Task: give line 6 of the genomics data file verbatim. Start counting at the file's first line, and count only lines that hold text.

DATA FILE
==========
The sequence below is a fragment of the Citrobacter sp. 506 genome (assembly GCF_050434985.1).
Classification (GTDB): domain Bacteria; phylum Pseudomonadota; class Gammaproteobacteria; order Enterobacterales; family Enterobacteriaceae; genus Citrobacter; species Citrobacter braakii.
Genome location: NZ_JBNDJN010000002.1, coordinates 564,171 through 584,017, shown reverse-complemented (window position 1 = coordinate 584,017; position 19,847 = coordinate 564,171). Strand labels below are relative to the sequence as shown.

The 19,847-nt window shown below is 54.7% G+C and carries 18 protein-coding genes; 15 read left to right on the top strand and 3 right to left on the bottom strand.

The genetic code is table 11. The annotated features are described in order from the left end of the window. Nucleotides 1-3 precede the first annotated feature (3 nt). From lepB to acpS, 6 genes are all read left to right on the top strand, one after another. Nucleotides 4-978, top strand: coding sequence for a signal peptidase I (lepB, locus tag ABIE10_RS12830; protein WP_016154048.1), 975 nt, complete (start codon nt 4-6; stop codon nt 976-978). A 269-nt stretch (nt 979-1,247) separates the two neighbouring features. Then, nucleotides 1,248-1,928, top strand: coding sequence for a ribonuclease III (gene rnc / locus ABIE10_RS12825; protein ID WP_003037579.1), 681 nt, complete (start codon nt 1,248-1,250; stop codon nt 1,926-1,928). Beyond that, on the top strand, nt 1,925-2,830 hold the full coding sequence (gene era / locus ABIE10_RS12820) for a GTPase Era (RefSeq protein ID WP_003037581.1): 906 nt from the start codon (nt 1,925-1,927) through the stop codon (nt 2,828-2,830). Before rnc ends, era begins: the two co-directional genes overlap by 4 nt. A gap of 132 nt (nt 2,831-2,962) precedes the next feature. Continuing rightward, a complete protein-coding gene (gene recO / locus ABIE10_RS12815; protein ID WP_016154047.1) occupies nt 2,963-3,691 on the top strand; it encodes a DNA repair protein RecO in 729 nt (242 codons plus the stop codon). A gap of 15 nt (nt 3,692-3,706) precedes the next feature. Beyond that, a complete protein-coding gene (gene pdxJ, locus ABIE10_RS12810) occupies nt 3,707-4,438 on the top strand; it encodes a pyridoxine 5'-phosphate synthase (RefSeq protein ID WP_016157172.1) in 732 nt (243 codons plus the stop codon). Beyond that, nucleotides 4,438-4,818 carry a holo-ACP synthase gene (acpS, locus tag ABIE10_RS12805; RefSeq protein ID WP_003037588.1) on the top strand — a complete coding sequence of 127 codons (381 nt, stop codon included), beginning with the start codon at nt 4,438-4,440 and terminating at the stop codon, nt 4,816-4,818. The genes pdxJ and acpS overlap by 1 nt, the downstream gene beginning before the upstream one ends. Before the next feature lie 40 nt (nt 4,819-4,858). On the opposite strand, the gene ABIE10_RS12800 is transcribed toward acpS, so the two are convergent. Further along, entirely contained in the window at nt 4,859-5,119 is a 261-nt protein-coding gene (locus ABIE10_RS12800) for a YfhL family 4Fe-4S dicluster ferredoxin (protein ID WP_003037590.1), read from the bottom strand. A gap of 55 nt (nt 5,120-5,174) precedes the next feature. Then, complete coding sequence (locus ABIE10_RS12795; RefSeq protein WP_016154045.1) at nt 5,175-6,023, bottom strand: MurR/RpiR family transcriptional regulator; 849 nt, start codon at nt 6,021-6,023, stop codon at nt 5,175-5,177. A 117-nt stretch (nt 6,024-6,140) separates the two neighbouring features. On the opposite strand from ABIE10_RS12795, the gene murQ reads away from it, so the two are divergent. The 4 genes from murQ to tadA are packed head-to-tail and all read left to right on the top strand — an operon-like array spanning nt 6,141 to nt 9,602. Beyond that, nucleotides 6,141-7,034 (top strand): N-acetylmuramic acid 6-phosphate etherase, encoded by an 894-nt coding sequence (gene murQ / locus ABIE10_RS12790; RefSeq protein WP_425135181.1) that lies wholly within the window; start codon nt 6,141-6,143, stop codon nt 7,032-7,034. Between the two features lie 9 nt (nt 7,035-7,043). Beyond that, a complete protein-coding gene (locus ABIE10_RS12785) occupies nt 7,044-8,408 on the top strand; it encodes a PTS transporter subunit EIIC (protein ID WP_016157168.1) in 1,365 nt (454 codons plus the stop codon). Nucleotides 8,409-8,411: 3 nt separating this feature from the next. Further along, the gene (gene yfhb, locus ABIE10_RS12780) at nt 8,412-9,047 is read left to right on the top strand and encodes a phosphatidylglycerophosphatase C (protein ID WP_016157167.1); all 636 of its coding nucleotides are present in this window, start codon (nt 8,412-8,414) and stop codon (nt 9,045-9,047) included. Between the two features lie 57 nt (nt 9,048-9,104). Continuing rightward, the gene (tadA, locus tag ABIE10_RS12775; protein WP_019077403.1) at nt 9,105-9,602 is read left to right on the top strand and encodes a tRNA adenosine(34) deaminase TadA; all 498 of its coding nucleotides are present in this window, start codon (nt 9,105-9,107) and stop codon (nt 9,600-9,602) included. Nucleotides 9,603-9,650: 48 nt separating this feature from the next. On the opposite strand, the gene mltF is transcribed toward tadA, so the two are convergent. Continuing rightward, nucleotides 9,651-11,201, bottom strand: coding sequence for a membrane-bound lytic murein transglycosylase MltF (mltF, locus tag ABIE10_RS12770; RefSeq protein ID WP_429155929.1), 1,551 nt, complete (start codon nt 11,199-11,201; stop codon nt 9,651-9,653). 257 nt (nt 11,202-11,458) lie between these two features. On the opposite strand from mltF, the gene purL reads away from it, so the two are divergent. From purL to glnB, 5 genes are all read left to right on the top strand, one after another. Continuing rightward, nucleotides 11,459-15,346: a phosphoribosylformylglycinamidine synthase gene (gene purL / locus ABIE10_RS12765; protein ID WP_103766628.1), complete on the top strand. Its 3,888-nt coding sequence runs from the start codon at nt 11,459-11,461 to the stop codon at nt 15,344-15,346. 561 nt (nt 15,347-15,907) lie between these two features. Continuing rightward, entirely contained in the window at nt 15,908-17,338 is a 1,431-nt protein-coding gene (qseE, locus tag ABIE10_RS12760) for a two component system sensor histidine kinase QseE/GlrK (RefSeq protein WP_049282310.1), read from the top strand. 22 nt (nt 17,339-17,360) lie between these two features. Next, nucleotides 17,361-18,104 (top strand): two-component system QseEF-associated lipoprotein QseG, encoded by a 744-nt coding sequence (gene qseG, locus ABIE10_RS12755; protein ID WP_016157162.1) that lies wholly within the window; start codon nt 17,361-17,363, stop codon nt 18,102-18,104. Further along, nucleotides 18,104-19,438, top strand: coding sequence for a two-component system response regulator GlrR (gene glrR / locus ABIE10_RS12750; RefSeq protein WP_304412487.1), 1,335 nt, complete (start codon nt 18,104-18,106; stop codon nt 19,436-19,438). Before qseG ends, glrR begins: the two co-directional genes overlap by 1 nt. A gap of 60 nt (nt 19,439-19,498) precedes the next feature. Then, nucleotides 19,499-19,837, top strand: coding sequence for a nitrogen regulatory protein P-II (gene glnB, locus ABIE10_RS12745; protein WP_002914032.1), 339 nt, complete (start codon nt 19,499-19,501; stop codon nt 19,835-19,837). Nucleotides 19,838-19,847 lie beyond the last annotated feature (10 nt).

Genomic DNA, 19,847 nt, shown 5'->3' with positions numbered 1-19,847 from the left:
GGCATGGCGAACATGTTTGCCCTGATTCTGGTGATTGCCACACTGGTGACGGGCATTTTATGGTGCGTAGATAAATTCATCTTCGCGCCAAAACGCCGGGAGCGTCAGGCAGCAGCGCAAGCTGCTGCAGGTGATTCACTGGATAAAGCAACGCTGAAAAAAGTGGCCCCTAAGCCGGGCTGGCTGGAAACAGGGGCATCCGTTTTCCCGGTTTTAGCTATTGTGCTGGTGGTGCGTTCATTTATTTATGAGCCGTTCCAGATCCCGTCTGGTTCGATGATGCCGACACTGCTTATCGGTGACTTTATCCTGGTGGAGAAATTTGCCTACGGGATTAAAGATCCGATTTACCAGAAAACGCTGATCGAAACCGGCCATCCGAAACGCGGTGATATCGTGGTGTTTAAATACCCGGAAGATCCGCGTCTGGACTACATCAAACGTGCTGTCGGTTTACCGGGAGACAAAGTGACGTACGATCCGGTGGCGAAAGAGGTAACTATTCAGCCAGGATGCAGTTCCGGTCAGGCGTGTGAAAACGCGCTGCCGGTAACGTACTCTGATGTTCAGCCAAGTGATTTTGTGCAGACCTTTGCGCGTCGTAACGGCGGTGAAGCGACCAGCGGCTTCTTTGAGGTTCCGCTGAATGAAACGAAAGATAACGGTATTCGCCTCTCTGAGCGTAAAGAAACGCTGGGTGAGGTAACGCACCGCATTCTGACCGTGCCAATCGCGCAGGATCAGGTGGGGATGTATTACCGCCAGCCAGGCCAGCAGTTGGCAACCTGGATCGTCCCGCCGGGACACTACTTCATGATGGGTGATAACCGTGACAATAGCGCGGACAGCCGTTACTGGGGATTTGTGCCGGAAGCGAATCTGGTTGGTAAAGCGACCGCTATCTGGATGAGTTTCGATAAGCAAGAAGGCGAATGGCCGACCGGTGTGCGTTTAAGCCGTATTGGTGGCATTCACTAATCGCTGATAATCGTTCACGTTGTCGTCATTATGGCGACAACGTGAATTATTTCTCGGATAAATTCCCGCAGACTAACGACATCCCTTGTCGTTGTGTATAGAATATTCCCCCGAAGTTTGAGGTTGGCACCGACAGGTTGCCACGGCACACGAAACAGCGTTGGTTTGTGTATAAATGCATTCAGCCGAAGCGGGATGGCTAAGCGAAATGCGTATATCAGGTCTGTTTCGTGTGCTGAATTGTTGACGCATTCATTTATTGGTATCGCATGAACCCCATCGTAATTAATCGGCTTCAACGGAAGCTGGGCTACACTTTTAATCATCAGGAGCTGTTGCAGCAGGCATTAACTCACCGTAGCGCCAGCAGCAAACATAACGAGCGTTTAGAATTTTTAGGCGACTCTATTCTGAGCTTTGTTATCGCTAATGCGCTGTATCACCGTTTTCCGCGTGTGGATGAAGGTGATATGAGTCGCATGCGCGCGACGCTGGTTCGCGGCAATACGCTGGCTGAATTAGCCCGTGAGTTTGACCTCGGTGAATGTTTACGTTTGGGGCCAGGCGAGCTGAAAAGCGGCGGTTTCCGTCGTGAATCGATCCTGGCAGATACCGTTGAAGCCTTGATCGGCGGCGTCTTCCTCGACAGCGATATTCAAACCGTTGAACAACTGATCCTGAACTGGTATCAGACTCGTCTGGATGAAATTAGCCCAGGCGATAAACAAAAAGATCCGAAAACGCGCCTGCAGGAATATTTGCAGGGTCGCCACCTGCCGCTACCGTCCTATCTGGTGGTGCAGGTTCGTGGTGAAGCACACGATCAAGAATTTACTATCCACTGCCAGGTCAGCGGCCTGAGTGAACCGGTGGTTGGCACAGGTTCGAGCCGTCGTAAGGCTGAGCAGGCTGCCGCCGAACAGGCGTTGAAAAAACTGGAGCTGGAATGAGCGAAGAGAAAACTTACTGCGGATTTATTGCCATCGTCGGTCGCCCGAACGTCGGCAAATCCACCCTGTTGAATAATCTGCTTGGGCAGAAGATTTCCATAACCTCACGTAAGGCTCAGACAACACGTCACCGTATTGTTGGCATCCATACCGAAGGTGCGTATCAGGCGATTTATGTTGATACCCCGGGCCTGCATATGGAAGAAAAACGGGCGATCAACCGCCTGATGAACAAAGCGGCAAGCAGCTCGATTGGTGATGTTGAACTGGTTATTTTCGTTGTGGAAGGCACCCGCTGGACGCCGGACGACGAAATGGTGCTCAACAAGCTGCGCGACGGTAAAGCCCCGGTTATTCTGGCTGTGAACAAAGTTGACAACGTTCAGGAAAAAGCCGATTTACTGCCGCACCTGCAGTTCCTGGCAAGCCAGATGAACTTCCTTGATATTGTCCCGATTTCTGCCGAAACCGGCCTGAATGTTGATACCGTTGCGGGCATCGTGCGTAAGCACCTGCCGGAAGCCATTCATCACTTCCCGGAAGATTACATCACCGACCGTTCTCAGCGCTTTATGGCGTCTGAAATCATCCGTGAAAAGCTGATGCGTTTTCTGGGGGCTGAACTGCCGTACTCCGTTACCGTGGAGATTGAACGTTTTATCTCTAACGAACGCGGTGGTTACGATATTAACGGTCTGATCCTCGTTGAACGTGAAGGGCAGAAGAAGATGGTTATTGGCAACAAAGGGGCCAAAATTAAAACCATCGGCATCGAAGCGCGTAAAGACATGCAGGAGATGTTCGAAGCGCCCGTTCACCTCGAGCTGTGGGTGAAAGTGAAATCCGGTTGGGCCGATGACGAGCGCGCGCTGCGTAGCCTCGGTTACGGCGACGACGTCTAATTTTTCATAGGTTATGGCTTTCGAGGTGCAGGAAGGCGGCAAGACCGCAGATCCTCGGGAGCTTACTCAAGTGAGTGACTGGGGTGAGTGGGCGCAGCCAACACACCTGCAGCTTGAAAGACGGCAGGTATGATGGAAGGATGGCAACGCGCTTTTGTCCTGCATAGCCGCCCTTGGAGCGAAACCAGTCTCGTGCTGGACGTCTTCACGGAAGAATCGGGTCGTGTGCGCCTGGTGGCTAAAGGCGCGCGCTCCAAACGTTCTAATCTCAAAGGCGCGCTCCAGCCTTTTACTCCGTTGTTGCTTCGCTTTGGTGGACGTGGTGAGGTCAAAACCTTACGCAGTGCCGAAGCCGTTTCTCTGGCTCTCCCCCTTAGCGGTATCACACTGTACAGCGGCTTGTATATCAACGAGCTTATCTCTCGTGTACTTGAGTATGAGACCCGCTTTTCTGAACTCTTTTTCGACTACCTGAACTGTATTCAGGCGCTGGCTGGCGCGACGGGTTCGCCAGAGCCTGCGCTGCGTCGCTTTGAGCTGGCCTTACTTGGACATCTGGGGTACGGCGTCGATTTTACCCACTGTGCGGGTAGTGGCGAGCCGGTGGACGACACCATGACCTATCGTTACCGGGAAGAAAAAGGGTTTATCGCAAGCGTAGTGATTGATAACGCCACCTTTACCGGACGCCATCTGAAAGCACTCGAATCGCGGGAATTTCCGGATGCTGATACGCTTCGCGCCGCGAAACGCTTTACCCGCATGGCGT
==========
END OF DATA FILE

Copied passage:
Genomic DNA, 19,847 nt, shown 5'->3' with positions numbered 1-19,847 from the left: